Friday, February 12, 2010

Vintage Recipe - Geunuine Irish Stew

Today's Vintage Recipe comes from an early Canadian cookbook published by Holt Refrew and The Hudson's Bay Compay called MY PET RECIPES, TRIED AND TRUE by the Ladies and Friends of St. Andrew's Church, Quebec. It was published in 1900.

We may live without poetry, music and art;
We may live without conscience, and live without heart;
We may live without friends; we may live without books;
But civilized man cannot live without cooks.
By Owen Meredith.
GENUINE IRISH STEW.
MRS. DUNCAN LAURIE

Take the feet and legs of a pig, cut off at the hams, two will be sufficient for a family of eight. Singe off the hair and thoroughly cleanse them, removing the toes by scorching. Cut the legs in pieces suitable for stewing, put down in cold water and cook slowly for three hours. Pare and cut up nine or ten good sized potatoes and add to your stew with salt and pepper, about one half an hour before dishing. After the potatoes have been put in, the greatest care must be taken to prevent them from sticking to the pot and burning, therefore you must stir frequently with a spoon. What remains from dinner pour into a mould and it will become a jelly, which is nice eaten cold for breakfast.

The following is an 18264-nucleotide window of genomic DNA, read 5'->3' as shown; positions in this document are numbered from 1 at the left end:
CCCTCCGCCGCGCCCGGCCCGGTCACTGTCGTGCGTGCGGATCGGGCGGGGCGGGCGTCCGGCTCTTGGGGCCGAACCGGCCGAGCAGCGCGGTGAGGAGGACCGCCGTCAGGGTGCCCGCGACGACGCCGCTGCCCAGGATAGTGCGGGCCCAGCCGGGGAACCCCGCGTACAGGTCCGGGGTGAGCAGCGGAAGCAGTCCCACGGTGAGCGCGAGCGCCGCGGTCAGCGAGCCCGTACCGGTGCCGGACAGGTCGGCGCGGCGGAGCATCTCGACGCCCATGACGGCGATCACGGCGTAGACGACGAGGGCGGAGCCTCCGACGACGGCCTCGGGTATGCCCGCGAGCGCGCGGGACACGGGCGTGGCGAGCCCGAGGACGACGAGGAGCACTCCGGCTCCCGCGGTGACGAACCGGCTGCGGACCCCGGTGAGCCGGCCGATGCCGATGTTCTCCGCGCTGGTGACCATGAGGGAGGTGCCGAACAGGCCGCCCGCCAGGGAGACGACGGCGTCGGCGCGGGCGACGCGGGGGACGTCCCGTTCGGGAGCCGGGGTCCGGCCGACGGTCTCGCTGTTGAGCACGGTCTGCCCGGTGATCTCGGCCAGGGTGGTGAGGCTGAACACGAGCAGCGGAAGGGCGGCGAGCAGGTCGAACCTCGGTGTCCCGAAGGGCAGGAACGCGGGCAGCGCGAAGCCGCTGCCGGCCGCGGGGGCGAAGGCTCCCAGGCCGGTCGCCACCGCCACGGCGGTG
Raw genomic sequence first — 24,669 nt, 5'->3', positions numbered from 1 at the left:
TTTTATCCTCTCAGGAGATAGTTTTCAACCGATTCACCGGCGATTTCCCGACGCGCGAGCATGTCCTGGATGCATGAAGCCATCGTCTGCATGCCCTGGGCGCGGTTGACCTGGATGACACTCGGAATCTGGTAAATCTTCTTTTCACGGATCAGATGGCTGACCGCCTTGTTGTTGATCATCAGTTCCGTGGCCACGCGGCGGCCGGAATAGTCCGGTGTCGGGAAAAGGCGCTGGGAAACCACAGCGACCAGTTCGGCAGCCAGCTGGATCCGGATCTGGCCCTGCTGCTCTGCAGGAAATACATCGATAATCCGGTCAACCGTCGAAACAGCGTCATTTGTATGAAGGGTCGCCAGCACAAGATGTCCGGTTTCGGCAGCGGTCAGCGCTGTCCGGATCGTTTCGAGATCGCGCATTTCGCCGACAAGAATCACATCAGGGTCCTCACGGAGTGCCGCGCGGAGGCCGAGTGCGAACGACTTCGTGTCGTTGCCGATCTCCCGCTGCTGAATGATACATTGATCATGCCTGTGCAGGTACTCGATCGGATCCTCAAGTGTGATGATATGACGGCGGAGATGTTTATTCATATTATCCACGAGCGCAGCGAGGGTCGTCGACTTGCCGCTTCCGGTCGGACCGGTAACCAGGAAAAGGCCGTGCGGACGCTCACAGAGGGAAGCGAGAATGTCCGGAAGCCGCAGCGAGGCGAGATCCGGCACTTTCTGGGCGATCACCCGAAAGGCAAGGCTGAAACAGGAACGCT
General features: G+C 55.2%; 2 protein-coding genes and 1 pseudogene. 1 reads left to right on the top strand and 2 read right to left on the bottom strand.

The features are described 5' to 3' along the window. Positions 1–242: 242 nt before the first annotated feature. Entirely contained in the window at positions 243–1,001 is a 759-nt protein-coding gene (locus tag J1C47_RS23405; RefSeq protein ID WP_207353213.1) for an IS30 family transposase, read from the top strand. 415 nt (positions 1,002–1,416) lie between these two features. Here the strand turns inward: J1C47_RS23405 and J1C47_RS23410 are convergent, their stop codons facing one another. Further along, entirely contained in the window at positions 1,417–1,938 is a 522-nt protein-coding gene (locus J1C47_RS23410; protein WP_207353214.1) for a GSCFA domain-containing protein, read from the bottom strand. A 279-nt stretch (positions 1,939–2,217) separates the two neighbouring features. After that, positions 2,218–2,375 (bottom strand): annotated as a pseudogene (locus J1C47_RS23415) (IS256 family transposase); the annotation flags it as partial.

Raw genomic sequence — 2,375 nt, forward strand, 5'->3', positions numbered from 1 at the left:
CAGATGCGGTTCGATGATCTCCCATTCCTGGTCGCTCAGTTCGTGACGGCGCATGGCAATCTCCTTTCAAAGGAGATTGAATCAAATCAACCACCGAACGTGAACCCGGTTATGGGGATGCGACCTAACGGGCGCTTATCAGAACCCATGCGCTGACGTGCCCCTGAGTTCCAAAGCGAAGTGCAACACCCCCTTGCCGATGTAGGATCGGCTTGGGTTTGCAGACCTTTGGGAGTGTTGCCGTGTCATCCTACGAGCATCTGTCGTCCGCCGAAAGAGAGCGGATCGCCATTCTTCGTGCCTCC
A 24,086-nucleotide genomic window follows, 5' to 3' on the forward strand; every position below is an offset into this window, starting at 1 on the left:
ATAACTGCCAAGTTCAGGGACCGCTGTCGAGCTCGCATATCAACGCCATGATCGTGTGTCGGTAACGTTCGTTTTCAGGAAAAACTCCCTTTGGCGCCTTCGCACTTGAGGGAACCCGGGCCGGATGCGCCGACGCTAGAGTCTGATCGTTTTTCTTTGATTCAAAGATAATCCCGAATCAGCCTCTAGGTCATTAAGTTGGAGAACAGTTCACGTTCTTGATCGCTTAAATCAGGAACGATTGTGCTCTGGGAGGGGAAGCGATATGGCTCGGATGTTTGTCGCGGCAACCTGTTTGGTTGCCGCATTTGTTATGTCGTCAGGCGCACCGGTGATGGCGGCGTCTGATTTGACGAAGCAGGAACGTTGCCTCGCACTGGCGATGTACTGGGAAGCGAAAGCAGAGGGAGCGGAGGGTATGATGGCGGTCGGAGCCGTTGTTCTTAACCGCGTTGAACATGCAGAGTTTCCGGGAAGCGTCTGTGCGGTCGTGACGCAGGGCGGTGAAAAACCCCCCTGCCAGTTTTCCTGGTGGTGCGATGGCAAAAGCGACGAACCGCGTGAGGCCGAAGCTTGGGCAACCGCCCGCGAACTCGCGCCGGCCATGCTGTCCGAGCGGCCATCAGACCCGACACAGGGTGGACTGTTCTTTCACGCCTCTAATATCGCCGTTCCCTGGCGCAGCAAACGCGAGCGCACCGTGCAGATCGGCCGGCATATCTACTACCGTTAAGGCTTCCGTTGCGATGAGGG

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3 comments:

Greg said...

Yum! We was so pore when we was comming up, all we got was the singed hair and the toenails.
As good as dinner sounds, my vote is for breakfast. Who wouldn't want to sit down to a hearty bowl of cold pork and potatoes in gelatin. I can't think of a better breakfast before I set off into the woods trapping beaver.
My mother once told me that they made lard and sugar sandwiches during the depression. The Irish stew breadfast beats that one by a mile

Victoria Dixon said...

OMG. Gelatinous pig stew! YUM!

Thanks for sharing this, Mirella.

Sarah @ Mum In Bloom said...

Your blog is great. I love vintage recipes too and Irish Stew!